The 34-year-old cornerback was with the team for two Super Bowl wins and three conference championships.
"Other than having my son, playing for the Steelers has been the best experience in my entire lifetime," Taylor said in a statement released by the Steelers. "It is rare, in this day of free agency that is super rare to play for one team. For me to have this opportunity says a lot about how they felt about me, what I gave back to the organization. I wasn't cut, I wasn't released. It was just my contract was up and it was time to retire. If you want to have pride, well that is the kind of pride I have, being able to play my contract out."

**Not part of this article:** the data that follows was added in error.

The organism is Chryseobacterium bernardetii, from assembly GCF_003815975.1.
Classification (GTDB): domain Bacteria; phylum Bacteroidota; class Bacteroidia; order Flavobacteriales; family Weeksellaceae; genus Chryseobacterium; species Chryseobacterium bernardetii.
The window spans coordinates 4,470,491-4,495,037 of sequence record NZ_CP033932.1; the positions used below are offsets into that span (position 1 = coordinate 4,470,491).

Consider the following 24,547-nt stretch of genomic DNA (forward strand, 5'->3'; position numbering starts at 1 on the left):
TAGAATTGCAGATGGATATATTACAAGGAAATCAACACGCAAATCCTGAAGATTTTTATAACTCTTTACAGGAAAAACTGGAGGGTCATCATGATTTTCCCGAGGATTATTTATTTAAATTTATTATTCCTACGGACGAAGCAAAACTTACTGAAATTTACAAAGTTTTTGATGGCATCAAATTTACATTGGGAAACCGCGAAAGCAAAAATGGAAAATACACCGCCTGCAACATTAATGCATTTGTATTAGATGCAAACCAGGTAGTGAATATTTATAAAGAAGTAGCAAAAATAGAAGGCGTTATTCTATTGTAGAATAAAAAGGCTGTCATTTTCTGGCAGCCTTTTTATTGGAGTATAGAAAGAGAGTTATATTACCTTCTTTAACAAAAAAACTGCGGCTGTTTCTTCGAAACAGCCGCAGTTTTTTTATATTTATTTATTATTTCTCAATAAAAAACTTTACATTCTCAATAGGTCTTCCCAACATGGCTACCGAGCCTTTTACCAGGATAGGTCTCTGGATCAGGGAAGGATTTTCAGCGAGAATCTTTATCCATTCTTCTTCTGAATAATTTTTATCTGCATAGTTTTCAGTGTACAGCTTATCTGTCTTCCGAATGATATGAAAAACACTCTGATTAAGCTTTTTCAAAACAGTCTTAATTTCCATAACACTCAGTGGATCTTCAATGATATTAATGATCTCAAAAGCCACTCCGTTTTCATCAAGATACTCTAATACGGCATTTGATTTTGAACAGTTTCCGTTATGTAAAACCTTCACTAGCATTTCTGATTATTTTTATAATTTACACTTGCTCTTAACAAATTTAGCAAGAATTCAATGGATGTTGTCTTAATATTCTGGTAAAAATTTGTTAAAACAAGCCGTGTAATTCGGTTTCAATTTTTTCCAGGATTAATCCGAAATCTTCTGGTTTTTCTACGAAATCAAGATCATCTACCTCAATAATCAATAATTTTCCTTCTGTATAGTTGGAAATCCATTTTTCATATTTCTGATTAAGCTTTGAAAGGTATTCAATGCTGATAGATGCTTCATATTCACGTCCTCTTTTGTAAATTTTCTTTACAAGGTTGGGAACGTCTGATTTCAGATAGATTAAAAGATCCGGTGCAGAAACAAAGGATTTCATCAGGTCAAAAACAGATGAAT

Taylor, who initially said that he was planning on playing for three more years and was open to playing safety, did not want to entertain wearing another uniform in the end.
In his retirement announcement, Taylor told a story about how franchise chairman Dan Rooney Sr. told his own son, Art Rooney, to vacate his office so Taylor could go in there and get some rest.
It helped illustrate the bond he ended up forging with the team that chose him in the fourth round back in 2003.
Taylor said that the timing of his exit was no coincidence. Watching Polamalu leave was symbolic in a way. The pair entered the league together and will exit that way.
"That is how we rock," he said. "We came in, we are leaving together. That is my loyalty to that man. I said once Troy does his, I will decide. That is what I owe to Troy."
The Steelers sound open to having Taylor come back as a coaching assistant during OTAs in the coming months. It wouldn't be a surprise to see him matriculate onto the staff, or on Dick LeBeau's staff in Tennessee in the coming years.